Microsoft’s successful transformation: From Microsoft to Microcloud

Microsoft CEO Satya Nadella on stage at Microsoft Ignite Sept. 26, 2016 in Atlanta, Georgia


Last week Microsoft announced its latest earnings, and there were some enlightening gems in the disclosure. A few years ago some questioned whether Microsoft could make the transition to the new tech world, especially after the complacency of the Ballmer regime, but it is now pretty clear Satya Nadella has a done an excellent job pivoting the company into a leadership position. Let’s have a look at what the latest earnings tell us about Microsoft’s health.

First, the world has changed to one where cloud is the critical platform going forward. Although the company still relies on sales of packaged applications (e.g., Office), it’s pivoting rapidly, especially at its enterprise customers. Microsoft’s commercial cloud revenues grew to almost 60 percent of revenues. This indicates that the company has effectively made the transition to a cloud company and the growth as a percentage of overall revenues will likely continue to increase.

In addition, Azure revenues increased 94 percent. That indicates Microsoft is doing a good job of holding off competitors (e.g., Google, AWS) from impacting its core business clients’ transition to cloud-based applications and puts Microsoft in a solid position of supplying its core base of business users. This is where the “big bucks” are going to be made in cloud, not in the cutthroat consumer “sell any web services you can for whatever price you can get” space. It’s a strong indication of the high comfort level companies have with staying on Microsoft products and using the Microsoft tools they know well and have used for years. It’s also an endorsement that companies feel Microsoft can offer the security and operations flexibility necessary to keep them on track, including with additional services like Dynamics, which also increased its revenues.

And finally Office 365, the cloud-based successor to the venerable Office suite, which drove much of Microsoft’s revenues in the past, grew 47 percent in commercial space and 22 percent in the consumer space, indicating an excellent growth rate (and transition) from device-installed Office apps to a recurring-revenues online service. Many had feared Office would be eclipsed by competitive cloud offerings like Google G Suite, but for the most part Microsoft seems to be keeping the majority of its base of Office users (some that had switched to Google have even switched back).

And, of course, Microsoft still sells a lot of operating systems that power PCs and servers. While not as quickly as planned, Windows 10 seems to be taking hold in enterprise as many more companies are migrating. As a result, Windows revenues were up more than expected. From talking with many companies, I expect 2017 to be the year of transition for many large commercial enterprises, and Windows 10 momentum should continue. But it’s likely that Windows revenues will be flat to only slightly higher going forward as enterprises reach some level of full migration and the fact that consumer PC sales are flat to lower.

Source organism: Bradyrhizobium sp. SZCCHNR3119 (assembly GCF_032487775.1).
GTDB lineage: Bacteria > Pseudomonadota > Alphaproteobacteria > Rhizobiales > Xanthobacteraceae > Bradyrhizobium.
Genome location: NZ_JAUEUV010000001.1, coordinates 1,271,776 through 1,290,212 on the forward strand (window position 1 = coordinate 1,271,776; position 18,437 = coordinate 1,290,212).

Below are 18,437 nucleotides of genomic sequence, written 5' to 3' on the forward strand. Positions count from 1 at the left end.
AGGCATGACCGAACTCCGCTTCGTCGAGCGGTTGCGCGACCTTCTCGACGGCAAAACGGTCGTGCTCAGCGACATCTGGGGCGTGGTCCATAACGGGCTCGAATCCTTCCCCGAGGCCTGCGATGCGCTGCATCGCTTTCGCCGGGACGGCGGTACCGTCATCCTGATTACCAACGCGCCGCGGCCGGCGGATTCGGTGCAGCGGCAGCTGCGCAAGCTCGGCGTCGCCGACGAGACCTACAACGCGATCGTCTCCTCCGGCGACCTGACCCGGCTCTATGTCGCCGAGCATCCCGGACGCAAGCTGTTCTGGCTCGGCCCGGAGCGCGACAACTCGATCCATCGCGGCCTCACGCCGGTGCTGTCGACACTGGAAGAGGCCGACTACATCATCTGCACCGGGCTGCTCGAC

On the downside, sales of Windows commercial server licenses are slow. But this is likely a result of many companies moving to cloud based apps rather than increasing their own server farms, hence Microsoft’s major increase in cloud revenues. This is likely to continue, as the shift to Office 365 and related commercial productivity products (e.g., Skype, Dynamics, etc.) continues over the next several years.

Microsoft has essentially given up on the mobile OS and hardware market, selling its last remaining vestiges of the disastrous Nokia handset acquisition (made by Ballmer and rightly rolled back by Nadella). But Windows on mobile was never a large revenue producer in itself, so this is not a major loss. However, Microsoft continues to expand its mobile-driven products and services (e.g., Office on iOS and Android), which is its real potential goldmine.

Microsoft’s future continues to expand around cloud. Its LinkedIn acquisition will eventually add upside potential to the core cloud services (although LinkedIn is not yet a profit center for Microsoft) and will complement its Office 365, Skype, and Dynamics offerings. Its flirtation with AR/VR (HoloLens) and 3D (Microsoft Windows 10 Creators) will pay dividends in the coming 2-3 years. And its continued success in driving the PC hardware space around Surface, Surface Pro, Surface Studio, and larger scale systems for collaboration (Surface Hub) will allow it to drive markets in needed directions and provide some leadership to its ecosystem.

All in all, I believe Microsoft has effectively made the transition necessary to become Microcloud – a company that continues to dominate many aspects of the commercial computing space in the new cloud era. Kudos to Nadella for being the visionary that Microsoft needed to pull this off. If there is an Oscar for best CEO, he should be high in the running. The ship has been righted, and it is sailing into the future, although no doubt it may hit a few choppy waves.

Jack Gold is the founder and principal analyst at J.Gold Associates, LLC., an information technology analyst firm based in Northborough, MA., covering the many aspects of business and consumer computing and emerging technologies. Follow him on Twitter @jckgld or LinkedIn at https://www.linkedin.com/in/jckgld.

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